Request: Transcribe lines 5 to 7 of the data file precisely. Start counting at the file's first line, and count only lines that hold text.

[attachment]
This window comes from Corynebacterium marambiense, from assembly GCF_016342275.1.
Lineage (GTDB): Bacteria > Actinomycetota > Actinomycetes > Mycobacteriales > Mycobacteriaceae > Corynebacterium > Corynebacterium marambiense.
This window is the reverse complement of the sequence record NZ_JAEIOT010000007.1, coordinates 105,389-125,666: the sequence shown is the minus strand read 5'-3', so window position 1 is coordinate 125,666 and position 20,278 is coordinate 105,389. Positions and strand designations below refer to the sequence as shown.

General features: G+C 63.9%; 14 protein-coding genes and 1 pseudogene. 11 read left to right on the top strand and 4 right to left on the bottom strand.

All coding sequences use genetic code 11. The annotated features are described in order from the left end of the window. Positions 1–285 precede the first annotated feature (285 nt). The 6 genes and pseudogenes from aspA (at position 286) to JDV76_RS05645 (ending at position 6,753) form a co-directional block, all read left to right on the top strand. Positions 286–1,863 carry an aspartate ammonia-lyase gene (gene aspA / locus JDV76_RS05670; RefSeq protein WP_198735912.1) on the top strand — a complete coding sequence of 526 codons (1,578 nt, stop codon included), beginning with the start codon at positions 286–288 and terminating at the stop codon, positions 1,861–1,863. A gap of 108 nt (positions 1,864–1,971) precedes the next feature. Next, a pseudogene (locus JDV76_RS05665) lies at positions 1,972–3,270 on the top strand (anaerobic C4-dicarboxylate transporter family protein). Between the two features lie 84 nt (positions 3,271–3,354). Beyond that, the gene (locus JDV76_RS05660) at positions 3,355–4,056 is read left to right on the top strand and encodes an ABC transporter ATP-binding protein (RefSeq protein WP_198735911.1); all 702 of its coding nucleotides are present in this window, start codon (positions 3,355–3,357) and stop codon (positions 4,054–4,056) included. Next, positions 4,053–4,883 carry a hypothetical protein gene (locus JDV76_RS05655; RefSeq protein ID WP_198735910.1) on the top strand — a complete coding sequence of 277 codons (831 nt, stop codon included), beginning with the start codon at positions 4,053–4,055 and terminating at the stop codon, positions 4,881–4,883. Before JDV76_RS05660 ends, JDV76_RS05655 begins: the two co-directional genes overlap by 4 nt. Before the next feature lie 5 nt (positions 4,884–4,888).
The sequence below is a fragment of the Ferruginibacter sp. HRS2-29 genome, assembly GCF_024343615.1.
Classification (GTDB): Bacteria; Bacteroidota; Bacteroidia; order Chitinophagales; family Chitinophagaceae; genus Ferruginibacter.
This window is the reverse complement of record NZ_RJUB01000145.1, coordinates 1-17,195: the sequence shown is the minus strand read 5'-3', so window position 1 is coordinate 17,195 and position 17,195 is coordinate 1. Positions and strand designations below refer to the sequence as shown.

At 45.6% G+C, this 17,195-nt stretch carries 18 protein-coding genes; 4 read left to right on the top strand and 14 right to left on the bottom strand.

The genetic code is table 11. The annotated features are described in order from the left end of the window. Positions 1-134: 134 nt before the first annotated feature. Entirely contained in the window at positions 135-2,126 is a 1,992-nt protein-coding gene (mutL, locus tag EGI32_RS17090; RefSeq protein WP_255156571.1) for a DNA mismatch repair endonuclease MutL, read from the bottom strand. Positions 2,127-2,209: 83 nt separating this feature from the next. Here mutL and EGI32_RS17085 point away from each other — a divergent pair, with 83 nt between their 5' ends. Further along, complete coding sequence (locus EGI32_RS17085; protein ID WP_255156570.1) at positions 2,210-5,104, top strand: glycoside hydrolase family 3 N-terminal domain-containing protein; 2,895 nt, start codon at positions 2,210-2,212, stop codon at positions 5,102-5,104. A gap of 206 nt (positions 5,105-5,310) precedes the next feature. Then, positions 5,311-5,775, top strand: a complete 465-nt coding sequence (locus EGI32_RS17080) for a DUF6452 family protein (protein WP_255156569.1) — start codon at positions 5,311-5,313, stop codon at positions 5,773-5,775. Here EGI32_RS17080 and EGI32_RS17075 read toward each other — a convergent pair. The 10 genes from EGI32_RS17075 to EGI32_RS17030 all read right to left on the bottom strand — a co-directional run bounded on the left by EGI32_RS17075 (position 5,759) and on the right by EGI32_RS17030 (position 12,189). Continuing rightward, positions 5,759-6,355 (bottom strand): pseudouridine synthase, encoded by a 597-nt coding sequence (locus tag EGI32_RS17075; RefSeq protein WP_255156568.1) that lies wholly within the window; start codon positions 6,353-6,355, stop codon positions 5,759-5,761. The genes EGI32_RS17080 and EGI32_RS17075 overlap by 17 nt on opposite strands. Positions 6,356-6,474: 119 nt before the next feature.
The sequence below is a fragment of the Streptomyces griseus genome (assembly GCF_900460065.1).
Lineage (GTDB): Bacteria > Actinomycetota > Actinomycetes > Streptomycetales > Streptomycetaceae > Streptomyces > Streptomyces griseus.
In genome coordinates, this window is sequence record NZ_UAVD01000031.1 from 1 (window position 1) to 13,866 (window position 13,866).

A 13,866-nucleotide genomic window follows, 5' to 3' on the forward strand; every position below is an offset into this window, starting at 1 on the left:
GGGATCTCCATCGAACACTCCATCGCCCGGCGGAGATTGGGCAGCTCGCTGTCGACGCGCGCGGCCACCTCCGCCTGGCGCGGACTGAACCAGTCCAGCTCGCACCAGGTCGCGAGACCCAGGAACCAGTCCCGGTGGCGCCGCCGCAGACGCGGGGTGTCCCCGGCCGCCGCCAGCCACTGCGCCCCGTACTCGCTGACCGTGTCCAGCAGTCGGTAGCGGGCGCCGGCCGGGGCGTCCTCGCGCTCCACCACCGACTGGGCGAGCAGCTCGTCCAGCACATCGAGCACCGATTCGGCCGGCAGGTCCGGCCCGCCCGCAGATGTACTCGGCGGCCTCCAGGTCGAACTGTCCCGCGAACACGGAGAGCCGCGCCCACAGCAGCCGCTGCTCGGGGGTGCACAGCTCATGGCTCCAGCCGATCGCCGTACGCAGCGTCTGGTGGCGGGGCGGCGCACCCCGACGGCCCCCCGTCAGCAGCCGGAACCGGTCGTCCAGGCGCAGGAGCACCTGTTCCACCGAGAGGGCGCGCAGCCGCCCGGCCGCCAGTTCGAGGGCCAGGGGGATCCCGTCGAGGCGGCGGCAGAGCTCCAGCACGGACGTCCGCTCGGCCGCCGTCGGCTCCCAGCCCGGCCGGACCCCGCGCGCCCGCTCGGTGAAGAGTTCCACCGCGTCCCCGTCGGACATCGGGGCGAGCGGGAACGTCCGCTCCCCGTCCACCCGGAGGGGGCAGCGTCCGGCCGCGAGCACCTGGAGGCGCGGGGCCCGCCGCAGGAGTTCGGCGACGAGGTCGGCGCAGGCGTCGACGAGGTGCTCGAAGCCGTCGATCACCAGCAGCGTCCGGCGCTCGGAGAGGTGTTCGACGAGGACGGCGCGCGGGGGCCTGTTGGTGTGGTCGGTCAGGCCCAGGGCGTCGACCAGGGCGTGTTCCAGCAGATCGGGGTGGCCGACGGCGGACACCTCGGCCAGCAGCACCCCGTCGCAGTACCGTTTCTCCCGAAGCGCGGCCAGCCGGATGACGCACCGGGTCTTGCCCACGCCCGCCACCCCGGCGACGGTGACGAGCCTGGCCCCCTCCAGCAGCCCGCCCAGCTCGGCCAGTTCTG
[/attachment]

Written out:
All coding sequences use genetic code 11. The annotated features are described in order from the left end of the window. Positions 1–285 precede the first annotated feature (285 nt). The 6 genes and pseudogenes from aspA (at position 286) to JDV76_RS05645 (ending at position 6,753) form a co-directional block, all read left to right on the top strand. Positions 286–1,863 carry an aspartate ammonia-lyase gene (gene aspA / locus JDV76_RS05670; RefSeq protein WP_198735912.1) on the top strand — a complete coding sequence of 526 codons (1,578 nt, stop codon included), beginning with the start codon at positions 286–288 and terminating at the stop codon, positions 1,861–1,863. A gap of 108 nt (positions 1,864–1,971) precedes the next feature. Next, a pseudogene (locus JDV76_RS05665) lies at positions 1,972–3,270 on the top strand (anaerobic C4-dicarboxylate transporter family protein). Between the two features lie 84 nt (positions 3,271–3,354). Beyond that, the gene (locus JDV76_RS05660) at positions 3,355–4,056 is read left to right on the top strand and encodes an ABC transporter ATP-binding protein (RefSeq protein WP_198735911.1); all 702 of its coding nucleotides are present in this window, start codon (positions 3,355–3,357) and stop codon (positions 4,054–4,056) included. Next, positions 4,053–4,883 carry a hypothetical protein gene (locus JDV76_RS05655; RefSeq protein ID WP_198735910.1) on the top strand — a complete coding sequence of 277 codons (831 nt, stop codon included), beginning with the start codon at positions 4,053–4,055 and terminating at the stop codon, positions 4,881–4,883. Before JDV76_RS05660 ends, JDV76_RS05655 begins: the two co-directional genes overlap by 4 nt. Before the next feature lie 5 nt (positions 4,884–4,888).
The sequence below is a fragment of the Ferruginibacter sp. HRS2-29 genome, assembly GCF_024343615.1.
Classification (GTDB): Bacteria; Bacteroidota; Bacteroidia; order Chitinophagales; family Chitinophagaceae; genus Ferruginibacter.